Arulmigu Vallimalai Murugan Temple




Vallimalai is a village in Katpadi taluk of Vellore district, Tamil Nadu, India. It is located 30 kilometres (19 mi) from Vellore and it is near Ponnai. It is known for Subramaniyar temple, a Hindu temple for Murugan.

Vaḷḷimalai is the place where Vaḷḷi, the daughter of Lord Vishnu and Lakshmi was born (according to legends, via the sweat drop from Lakshmi that fell on the grass at this place, and later on consumed by a female deer, thereafter Vaḷḷi was born to the Deer). Raised up by the Chief of the tribe, Vaḷḷi grew up to be a beautiful damsel. Narada muni recounted about Vaḷḷi to Murugan thereafter Murugaṉ went to woo the damsel Vaḷḷi. After several vain attempts and finally with Lord Ganesha’s help, Vaḷḷi and Murugaṉ are united. They elope from Vaḷḷimalai and get married, settle down at Thanigai (Thirutthani).

There is another place by name Vellimalai, near Kanyakumari and Nagercoil bordering with Kerala State, which subscribes to the same story, where in Valli was born to marry with Murugan in a love marriage.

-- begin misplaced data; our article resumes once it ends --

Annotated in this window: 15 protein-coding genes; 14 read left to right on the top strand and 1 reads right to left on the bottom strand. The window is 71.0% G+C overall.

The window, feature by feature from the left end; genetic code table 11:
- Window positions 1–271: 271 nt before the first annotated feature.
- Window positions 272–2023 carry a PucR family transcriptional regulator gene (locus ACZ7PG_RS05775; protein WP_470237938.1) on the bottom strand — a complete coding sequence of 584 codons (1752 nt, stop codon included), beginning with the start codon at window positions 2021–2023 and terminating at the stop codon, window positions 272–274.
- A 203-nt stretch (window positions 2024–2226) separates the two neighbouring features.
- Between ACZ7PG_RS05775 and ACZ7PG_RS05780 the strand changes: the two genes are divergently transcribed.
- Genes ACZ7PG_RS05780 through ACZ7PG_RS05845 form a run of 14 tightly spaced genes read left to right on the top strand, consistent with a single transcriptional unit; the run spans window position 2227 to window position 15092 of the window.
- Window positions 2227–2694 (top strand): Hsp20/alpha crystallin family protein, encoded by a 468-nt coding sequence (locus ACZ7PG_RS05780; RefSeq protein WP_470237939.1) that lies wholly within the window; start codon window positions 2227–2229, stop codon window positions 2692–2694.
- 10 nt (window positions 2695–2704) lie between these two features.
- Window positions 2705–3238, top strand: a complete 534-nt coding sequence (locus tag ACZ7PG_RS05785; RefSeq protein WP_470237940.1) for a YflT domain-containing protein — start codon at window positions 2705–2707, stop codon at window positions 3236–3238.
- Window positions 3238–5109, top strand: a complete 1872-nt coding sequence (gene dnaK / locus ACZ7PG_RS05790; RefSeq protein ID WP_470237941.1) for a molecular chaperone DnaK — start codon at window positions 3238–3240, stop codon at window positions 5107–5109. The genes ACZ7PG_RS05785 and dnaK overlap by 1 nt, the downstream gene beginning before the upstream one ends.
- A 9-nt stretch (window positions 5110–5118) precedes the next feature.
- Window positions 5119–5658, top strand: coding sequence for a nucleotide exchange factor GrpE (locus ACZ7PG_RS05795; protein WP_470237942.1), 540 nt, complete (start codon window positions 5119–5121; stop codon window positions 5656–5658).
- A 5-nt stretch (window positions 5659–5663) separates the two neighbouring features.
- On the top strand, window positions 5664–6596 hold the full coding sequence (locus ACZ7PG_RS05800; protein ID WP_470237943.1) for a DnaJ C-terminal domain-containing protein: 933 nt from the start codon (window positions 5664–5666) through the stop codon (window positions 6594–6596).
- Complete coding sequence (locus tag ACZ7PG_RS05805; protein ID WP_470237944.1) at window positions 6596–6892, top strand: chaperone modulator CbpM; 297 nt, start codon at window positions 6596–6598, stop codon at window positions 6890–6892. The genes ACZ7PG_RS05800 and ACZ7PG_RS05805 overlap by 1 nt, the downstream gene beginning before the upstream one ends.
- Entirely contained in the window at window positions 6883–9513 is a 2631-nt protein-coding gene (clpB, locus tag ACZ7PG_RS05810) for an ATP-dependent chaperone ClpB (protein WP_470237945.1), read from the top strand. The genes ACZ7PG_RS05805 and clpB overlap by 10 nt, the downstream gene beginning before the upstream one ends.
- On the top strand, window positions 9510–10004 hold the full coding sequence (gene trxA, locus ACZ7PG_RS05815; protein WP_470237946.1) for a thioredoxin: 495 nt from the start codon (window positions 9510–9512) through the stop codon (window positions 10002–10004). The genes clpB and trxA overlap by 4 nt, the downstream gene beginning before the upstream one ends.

Vaḷḷimalai is a dear place to Vaḷḷi and thus Vaḷḷi, Murugaṉ and Deyvaanai live eternally at this place. There is the Thiruppugazh aashramam atop Vaḷḷimalai, where the tradition of Vaḷḷi lives on. During the Pallava dynasty’s regime, they built the Subramaniyar temple, a rock cut temple dedicated to Murugaṉ. The temple is one of the monuments of national importance in Tamil Nadu.

Another legend about how Vaḷḷi came to the Vaḷḷimalai involves lord Vishnu. In the foot of hill Vaḷḷimalai is the Sri Thenvenkatachalapathy temple, where Vishnu’s moorthy looks like a saint. According to history when Vishnu was in deep meditation, Lakshmi came in the form of a deer and she plays in front of him. At that time Vishnu’s meditation was disturbed and he saw that deer. Due to his holy glory a beautiful daughter was born. Both of them left their daughter for the sake of their devotee king. After that, the king found this infant in a Vaḷḷikiḻaṅku field so, she was called Vaḷḷi. In  the temple, there is an idol which is Swayambu murthi. There is a belief that childless devotees will get children after praying in this temple. Western Ganga dynasty king Raja Mallan-I carved caves for Jain monks who lived here to spread their religion in Tamilakam.

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